how to get a felony removed

UPDATED: Oct 1, 2022

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how to get a felony removed

I was convicted of a felony and at my first hearing I was offered a deferred sentence and my court appointed attorney did not tell me what that meant and I was very stupid and scared. I was ordered to pay restitution and I set up a wage garnishment but once the court fees were paid it stopped. They never carried it over to my restitution and I never paid attention to it. When I went back to court the judge was very angry and said he was not accepting my ignorance and was not accepting the deferred sentence and I now have a felony. I completed the probation and have paid all of the restitution back and want to know if it is possible to get the felony removed or something. I have now received my paralegal degree and am having a very hard time finding work because of my record.

Asked on October 4, 2018 under Criminal Law, Wisconsin


SJZ, Member, New York Bar / FreeAdvice Contributing Attorney

Answered 4 years ago | Contributor

Your state allows expungement (basically "erasing" for most purposes, including criminal background checks) of a felony only if: 1) you were under 25 when it was committed; the maximum potential sentence was 6 years or less; and 3) you successfully completed the full sentence (whatever they in fact gave you). Worse, though, you must have requested expungement at the time of sentencing (see Wis. Stat. Section 973.015) and the judge must have decided to allow expungement then--that is, it does not appear that your state allows expungement requests after the fact. While you should consult in person with a WI criminal defense attorney who can evaluate all the specific facts of your situation and see if there is any exception that would allow expungement, it appears that since you did not ask for it when sentenced, that it would be too late now.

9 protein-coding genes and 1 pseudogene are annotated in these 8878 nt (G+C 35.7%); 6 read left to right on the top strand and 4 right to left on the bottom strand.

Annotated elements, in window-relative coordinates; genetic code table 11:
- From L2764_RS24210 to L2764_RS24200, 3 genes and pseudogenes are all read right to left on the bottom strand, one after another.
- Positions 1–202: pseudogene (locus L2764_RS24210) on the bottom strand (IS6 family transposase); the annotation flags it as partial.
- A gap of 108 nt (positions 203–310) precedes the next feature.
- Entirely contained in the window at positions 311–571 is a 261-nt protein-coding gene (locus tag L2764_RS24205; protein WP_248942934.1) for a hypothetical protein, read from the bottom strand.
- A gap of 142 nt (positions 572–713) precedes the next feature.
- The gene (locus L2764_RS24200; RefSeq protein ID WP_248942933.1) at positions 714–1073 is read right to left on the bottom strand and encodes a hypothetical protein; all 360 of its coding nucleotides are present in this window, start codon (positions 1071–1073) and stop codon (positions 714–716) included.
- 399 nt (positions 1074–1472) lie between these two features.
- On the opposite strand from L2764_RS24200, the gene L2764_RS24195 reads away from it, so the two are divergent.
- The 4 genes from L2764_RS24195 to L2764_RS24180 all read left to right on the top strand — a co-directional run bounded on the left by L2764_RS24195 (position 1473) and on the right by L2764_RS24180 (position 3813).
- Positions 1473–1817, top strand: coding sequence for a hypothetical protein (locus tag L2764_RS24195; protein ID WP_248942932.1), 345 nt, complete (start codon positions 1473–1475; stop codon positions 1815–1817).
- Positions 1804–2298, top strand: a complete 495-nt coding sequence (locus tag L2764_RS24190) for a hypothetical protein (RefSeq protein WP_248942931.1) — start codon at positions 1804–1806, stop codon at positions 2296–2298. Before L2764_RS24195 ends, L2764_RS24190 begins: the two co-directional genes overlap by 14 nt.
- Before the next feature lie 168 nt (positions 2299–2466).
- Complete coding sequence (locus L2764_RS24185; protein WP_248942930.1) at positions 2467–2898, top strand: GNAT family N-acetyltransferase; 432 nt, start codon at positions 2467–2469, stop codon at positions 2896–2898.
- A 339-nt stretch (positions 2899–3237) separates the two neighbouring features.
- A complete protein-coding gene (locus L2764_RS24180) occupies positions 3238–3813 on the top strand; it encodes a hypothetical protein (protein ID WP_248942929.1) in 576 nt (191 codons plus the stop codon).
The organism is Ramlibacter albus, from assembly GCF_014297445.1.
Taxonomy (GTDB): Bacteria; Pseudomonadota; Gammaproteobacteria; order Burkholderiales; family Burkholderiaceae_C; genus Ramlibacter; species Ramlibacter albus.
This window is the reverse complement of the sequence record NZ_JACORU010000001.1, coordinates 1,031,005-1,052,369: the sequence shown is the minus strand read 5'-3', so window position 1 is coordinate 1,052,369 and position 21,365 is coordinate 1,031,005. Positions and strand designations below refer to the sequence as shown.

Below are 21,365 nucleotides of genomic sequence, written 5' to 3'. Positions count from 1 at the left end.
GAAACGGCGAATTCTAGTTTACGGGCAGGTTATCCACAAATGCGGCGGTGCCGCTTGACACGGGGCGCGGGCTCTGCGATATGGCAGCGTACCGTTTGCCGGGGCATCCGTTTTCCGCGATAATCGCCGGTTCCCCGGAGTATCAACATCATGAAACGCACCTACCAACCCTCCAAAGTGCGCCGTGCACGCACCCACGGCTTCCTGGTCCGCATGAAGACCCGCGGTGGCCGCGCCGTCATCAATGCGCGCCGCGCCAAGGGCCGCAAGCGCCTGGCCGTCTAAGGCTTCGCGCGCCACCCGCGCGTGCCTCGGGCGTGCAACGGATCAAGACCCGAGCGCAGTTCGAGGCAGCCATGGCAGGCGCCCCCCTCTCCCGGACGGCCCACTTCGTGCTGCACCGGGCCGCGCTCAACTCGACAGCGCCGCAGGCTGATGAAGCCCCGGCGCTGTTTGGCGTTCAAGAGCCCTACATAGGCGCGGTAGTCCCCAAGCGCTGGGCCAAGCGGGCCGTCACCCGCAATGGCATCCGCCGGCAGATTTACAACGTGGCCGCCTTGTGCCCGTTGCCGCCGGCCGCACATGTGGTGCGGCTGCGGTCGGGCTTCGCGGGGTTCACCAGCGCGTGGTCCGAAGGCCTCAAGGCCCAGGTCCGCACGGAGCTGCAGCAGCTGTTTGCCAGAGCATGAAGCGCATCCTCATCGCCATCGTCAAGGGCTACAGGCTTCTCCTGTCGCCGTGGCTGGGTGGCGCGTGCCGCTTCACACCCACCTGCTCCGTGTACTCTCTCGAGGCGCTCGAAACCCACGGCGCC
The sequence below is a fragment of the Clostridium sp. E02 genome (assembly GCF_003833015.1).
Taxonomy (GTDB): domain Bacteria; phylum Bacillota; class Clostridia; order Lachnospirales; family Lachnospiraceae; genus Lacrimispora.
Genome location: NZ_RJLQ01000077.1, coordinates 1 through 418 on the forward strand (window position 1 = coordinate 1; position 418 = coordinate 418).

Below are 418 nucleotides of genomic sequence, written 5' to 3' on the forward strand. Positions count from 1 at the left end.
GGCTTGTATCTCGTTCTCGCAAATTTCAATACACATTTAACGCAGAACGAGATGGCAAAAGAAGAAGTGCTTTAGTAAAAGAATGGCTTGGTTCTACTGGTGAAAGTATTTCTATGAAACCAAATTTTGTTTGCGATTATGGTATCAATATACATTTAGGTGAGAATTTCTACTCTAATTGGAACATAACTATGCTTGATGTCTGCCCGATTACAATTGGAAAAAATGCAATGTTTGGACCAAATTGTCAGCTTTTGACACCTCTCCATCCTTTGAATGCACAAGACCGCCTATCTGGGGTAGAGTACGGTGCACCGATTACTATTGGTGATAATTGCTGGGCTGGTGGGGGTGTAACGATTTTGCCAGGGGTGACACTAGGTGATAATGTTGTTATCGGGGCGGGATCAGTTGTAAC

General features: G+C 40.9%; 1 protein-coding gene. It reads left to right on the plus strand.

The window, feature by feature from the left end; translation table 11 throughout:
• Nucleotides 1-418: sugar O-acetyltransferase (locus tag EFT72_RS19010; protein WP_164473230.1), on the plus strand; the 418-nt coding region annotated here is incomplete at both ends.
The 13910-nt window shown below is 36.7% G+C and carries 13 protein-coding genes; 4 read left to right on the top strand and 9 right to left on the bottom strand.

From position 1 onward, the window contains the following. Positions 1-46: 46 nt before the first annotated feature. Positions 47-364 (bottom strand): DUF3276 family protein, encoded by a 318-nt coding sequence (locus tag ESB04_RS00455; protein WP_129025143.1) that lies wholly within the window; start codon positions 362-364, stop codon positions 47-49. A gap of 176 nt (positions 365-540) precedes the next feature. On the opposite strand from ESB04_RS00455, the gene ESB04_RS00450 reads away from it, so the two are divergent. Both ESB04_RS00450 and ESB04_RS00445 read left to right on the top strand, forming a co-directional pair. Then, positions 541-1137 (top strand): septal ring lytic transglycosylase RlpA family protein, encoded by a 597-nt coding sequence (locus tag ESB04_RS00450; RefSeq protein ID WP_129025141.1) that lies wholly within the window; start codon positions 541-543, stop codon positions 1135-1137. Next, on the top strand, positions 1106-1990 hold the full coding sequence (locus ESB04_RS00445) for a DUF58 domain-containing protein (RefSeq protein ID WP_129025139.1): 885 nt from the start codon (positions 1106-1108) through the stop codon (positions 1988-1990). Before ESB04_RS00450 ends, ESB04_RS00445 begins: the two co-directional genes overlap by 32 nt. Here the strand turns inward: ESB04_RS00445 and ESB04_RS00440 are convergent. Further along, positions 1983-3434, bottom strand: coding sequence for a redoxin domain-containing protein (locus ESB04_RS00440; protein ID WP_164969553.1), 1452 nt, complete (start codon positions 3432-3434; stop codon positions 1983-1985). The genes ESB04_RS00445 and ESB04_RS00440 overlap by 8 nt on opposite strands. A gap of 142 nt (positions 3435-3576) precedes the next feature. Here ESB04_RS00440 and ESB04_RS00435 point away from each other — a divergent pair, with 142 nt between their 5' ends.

IMPORTANT NOTICE: The Answer(s) provided above are for general information only. The attorney providing the answer was not serving as the attorney for the person submitting the question or in any attorney-client relationship with such person. Laws may vary from state to state, and sometimes change. Tiny variations in the facts, or a fact not set forth in a question, often can change a legal outcome or an attorney's conclusion. Although has verified the attorney was admitted to practice law in at least one jurisdiction, he or she may not be authorized to practice law in the jurisdiction referred to in the question, nor is he or she necessarily experienced in the area of the law involved. Unlike the information in the Answer(s) above, upon which you should NOT rely, for personal advice you can rely upon we suggest you retain an attorney to represent you.

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